Needless to say, I was thrilled to discover that with every passing month, life with my daughter got exponentially better. It is truly amazing how much change happens in that first year. Not only did she start to cry less, but she began smiling, giggling, interacting, playing, and even mobilizing. I just loved watching all the new things she was able to do. My mommy heart melted when my baby first started to snuggle. Later, her first “mama” threw me into a whirlwind of happy sobbing. The intensity of all those happy feelings at birth continued to grow with time (and sleep). I don’t know how it’s even possible, but I still grow more in love with my little girl every day.

If you are a new mama living in a haze, struggling through the day, and running on survival mode, just know that it gets so much better!

Lesson 2: Take it one day at a time.

In all seriousness, making it through an entire day with a newborn is a huge accomplishment! So, give yourself some credit for just surviving in your new mama role. It’s all about positive self-talk. I found it easier to take everything one day at a time:

Day 1: All you have to do is make it through day one. … OKAY! You did it! Great Job!

Day 2: Now, on to day two. You can totally do this! … Hey – You did it again! You’re rocking this motherhood thing!

Day 3: Now that you’ve done 2 days, I know you can do the third! C’mon Mama – dig into that reserve tank. … What?! You Crushed it! You’re so awesome! Best Mom Ever!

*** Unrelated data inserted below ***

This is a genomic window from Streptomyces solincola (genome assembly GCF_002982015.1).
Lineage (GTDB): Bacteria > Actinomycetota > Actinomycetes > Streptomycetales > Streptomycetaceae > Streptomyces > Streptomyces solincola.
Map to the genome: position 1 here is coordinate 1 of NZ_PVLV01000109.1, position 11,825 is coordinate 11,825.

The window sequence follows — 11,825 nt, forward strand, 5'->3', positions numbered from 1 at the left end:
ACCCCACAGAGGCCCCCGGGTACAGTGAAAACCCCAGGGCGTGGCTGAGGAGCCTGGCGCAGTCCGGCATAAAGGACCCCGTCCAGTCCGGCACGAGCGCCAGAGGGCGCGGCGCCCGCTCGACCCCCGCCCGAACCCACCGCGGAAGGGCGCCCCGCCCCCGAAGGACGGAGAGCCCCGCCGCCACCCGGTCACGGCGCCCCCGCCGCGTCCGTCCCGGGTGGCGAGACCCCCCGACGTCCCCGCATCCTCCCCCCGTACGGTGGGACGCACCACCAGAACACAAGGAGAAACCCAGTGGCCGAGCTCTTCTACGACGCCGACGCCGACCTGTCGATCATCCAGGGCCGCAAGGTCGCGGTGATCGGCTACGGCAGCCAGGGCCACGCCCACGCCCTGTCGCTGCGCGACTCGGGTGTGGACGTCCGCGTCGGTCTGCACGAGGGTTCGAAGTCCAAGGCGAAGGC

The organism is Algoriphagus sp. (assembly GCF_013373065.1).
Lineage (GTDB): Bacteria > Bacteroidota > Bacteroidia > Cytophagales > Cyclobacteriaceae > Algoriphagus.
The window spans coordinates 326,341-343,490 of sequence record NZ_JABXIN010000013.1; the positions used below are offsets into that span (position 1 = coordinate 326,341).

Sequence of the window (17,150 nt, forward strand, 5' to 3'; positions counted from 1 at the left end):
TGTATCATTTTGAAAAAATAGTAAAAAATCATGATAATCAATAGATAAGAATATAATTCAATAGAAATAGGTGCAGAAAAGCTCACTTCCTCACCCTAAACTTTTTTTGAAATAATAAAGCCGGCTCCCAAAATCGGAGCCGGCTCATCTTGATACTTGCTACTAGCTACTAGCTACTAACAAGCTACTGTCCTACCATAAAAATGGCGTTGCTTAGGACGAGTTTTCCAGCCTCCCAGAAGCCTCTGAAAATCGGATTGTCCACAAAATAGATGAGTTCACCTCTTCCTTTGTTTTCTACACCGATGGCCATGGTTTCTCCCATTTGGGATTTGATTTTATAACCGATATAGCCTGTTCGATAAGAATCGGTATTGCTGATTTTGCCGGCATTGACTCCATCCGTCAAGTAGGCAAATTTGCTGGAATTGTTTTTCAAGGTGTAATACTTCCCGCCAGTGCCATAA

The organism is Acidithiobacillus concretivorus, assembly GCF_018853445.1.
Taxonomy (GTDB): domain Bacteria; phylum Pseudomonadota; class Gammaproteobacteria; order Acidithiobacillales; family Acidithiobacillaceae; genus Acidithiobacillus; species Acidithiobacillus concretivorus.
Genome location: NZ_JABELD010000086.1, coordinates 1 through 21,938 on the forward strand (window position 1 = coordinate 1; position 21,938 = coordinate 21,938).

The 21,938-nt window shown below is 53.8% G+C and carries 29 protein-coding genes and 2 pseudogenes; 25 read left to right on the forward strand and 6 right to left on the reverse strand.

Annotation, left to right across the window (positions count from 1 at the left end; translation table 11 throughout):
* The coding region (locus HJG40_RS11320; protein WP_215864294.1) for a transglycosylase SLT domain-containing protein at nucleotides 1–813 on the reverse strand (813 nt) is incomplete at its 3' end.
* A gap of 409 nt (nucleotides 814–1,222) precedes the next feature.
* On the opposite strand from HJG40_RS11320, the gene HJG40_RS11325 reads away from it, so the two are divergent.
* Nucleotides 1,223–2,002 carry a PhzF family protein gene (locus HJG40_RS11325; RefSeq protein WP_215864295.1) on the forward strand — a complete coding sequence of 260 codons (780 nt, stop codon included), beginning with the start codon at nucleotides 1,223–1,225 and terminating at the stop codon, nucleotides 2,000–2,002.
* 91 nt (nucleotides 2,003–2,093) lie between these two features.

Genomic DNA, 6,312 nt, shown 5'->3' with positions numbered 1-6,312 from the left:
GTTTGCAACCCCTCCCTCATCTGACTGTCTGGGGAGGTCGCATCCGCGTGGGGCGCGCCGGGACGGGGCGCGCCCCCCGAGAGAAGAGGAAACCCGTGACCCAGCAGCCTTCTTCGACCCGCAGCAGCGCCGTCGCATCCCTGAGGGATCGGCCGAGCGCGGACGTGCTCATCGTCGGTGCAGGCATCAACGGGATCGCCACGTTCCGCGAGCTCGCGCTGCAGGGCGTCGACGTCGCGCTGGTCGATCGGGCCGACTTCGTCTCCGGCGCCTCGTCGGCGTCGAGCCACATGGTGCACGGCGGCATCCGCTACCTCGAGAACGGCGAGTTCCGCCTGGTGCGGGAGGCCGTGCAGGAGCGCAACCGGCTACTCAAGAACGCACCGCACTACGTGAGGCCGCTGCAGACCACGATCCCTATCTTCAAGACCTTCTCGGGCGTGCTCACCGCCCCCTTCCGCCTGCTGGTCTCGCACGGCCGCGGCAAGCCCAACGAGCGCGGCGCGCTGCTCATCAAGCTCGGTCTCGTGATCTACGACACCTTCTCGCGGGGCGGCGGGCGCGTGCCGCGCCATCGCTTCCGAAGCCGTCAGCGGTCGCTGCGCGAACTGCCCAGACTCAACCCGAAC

You get the picture. In the beginning, each day feels like an eternity. But, once enough days pass by, you will wonder where the time went.

In addition to your own positive self-talk, feel free to give your mama friends a little positive reinforcement, as well! A hug, a card, a congrats, a small award, or a “you’re a great mom” can go a long way. Every mom deserves some praise and recognition!

Lesson 3: Sleep training

Sleep training? Screw sleep training. When my daughter was an infant, I read several different sleep training theories. I was convinced that I could just follow some instructions and – Voila – our baby would start sleeping. In reality, this was far from the truth. After struggling through a sleep-deprived year, I’ve drawn a few conclusions. First of all, there’s no one-approach-fits-all, and different things work for different babies. Some babies just cry more/sleep less than other babies. I’m also pretty sure that parents with babies who actually sleep just get lucky. Finally, because not all babies respond to the same techniques, you have to do what feels right for you, your baby, and your family.